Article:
You’ll Like Tacoma: A Sequence of Five Poems by Patrick E. Gabbard15 May 2017, Posted by Poetry in
Art Credit: “Chicago Dreams” by photographer Chris Rivera
YOU’LL LIKE TACOMA: A SEQUENCE OF FIVE POEMS
No clarity here
Or if there is, it only emerges from the ocean—
Sun gone to pale blue in the clouds, sitting east.
thunderheads/clouds beneath the clouds—
always the stern rush inland—
there is a binary here, nothing fresh about it and always/
a struggle to get beyond the wet and the dry—
you want to say/to tell/everyone that this is a dead end.
the land is flood-prone/and there is always a river (slow) or a lake (black).
so the reconciliation of landscape with personal history is difficult/
one is heavier than the other/and there is rain saturating all of it.
I can only speak of the I-5 corridor/and not even the whole of that—
the largest of the illusions implied here is synthesis.
I suppose I should mention the freeways/
the long bray and roar of them/
the city has been vivisected/
had a new artery forced into the wound/
and so the child knows signage/
the child knows signage/
the movement of goods/
and the wet mark of location/
Helvetica a glare under the streetlamps/
When the child sees the freeway/
he tries to get a handle on the severance/
tries to process the bifurcation but cannot/
(fence access road loading dock)
they glimmer in the rain/become
of the land.
Can I speak of the city in erotic terms/or does the city become a burden for the mind,
an indictment of itself?
the city is both a physical entity and a knowledge/
it’s got legs and elbows and an equilibrium/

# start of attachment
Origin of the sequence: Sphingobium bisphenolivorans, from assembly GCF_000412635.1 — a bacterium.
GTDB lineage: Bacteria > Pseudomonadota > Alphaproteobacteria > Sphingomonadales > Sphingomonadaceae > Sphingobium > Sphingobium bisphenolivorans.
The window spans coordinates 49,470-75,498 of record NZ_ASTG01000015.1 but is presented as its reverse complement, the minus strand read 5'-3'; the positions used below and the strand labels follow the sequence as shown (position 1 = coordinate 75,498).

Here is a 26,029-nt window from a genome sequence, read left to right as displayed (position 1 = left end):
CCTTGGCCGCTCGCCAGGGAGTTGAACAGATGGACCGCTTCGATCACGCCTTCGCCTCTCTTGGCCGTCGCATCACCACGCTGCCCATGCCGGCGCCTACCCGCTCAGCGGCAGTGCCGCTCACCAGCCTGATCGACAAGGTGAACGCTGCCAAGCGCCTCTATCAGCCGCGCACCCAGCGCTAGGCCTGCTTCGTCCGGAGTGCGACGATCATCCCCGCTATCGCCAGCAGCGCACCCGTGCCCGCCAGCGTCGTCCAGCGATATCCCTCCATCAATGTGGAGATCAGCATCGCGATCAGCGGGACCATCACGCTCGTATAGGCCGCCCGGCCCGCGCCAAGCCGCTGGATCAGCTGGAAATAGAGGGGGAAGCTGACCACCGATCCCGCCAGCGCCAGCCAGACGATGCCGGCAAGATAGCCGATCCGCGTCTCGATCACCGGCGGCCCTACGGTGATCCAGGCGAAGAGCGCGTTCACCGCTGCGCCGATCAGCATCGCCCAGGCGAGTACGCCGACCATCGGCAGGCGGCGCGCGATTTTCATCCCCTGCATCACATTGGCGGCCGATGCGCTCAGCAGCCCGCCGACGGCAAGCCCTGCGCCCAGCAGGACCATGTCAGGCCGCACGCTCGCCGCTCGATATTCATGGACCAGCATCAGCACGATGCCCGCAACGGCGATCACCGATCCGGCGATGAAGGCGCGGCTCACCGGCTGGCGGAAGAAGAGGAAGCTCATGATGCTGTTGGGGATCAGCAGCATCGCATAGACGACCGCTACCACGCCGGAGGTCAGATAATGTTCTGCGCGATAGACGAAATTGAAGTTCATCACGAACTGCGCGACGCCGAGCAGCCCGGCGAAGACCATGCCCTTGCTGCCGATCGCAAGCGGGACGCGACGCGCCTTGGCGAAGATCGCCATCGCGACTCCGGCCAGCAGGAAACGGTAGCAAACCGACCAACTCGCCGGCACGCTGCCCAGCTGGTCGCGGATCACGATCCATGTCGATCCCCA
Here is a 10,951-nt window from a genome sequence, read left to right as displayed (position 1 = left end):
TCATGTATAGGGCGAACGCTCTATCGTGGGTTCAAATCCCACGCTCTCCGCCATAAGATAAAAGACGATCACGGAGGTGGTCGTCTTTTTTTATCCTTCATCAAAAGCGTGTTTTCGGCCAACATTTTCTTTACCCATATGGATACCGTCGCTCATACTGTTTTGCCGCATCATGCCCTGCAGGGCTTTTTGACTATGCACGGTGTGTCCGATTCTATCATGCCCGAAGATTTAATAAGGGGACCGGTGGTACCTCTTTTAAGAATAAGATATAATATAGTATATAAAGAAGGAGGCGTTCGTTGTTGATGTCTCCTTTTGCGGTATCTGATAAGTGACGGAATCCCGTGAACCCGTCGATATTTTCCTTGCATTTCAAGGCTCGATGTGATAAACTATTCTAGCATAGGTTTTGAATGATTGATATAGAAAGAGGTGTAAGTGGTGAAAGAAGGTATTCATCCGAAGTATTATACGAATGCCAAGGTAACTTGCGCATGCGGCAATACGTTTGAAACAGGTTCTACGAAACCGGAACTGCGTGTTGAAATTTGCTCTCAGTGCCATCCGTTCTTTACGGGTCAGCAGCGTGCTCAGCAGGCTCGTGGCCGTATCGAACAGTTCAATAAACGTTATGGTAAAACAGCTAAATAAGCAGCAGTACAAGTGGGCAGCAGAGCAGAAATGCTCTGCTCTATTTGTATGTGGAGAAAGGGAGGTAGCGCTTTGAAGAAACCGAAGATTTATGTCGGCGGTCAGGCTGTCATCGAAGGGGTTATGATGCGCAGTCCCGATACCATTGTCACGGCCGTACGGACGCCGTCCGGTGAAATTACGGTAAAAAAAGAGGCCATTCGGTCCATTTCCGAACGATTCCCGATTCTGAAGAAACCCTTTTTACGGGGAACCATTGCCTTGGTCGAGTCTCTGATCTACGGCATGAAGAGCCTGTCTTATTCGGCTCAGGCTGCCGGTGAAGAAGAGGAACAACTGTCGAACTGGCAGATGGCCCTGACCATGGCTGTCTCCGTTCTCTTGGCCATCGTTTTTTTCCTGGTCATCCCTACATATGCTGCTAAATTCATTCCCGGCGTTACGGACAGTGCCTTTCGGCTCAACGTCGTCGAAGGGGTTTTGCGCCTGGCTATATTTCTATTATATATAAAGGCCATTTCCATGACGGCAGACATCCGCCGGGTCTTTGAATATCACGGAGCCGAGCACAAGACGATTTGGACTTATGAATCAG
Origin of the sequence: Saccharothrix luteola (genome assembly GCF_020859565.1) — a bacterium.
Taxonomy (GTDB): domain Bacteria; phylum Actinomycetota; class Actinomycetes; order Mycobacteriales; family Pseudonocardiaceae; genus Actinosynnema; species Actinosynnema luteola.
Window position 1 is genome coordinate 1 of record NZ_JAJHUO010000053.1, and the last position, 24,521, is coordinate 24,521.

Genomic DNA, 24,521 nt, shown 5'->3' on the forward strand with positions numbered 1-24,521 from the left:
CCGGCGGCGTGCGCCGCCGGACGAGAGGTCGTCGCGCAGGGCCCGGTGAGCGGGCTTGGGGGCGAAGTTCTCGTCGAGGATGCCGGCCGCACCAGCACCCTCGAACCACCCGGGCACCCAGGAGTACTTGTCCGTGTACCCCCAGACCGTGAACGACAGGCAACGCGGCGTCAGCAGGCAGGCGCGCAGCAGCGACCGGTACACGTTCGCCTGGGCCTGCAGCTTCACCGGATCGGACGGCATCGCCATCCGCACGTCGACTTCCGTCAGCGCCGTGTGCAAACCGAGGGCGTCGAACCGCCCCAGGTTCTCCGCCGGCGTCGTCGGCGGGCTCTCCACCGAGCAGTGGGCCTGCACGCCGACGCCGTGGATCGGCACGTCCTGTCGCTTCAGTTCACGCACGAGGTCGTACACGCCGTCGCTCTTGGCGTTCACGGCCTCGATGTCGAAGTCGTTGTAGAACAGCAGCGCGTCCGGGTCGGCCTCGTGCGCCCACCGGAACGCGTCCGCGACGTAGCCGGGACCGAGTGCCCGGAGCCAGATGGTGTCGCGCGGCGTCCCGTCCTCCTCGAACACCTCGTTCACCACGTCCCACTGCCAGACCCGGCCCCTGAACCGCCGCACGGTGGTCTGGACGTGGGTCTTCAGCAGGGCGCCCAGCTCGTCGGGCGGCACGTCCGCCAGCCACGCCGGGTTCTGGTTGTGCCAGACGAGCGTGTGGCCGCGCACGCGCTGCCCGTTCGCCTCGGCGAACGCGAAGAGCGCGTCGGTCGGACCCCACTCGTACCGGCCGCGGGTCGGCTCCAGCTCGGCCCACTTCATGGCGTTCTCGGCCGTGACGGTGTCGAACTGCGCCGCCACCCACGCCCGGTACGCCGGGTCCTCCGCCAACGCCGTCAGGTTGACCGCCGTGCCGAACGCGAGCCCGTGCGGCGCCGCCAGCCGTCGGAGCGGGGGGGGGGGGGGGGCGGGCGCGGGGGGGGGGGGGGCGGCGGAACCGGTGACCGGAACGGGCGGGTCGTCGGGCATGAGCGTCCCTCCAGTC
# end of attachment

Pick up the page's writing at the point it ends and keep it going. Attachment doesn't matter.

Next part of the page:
it knows fatigue/
but is unseen/or known only in the hidden air
within the walls of a house/ the problem with my account
is that so many of the houses have been abandoned.
nothing here gets better/the city remembered/
becomes a fetish of its own/a breast in the hand.
It’s a redundancy/an organism/a tremor in the static/
Tacoma/Tahoma and then Rainier
it would have been interesting to see it blow/
to see those glaciers turned to filth/the trees turned to match sticks.
the memory accounts for/accommodates its own redundancy.
The city is remembered one way in the morning/one way in the afternoon/and yet
anther at night.
the city had a rain of its own/and was remembered another
way in the rain.
the city took on a speech of its own/arranged its vowels and consonants in moraine/
the city is remembered one way in hunger and another in thirst/
the motive for the arrangement is unclear/the entropic impulse always wins out.
About the author:
Patrick Gabbard was born in Tacoma, Washington. He has an MFA in Creative Writing from Arizona State University (2011) and is completing a Ph.D. from the University of Kansas (expected 2018). His work has appeared in Neon, Black Fox, OVS, and many other publications. He lives with his wife in Portland, Oregon.
Art Credit: “Chicago Dreams” by photographer Chris Rivera, @chris.rivera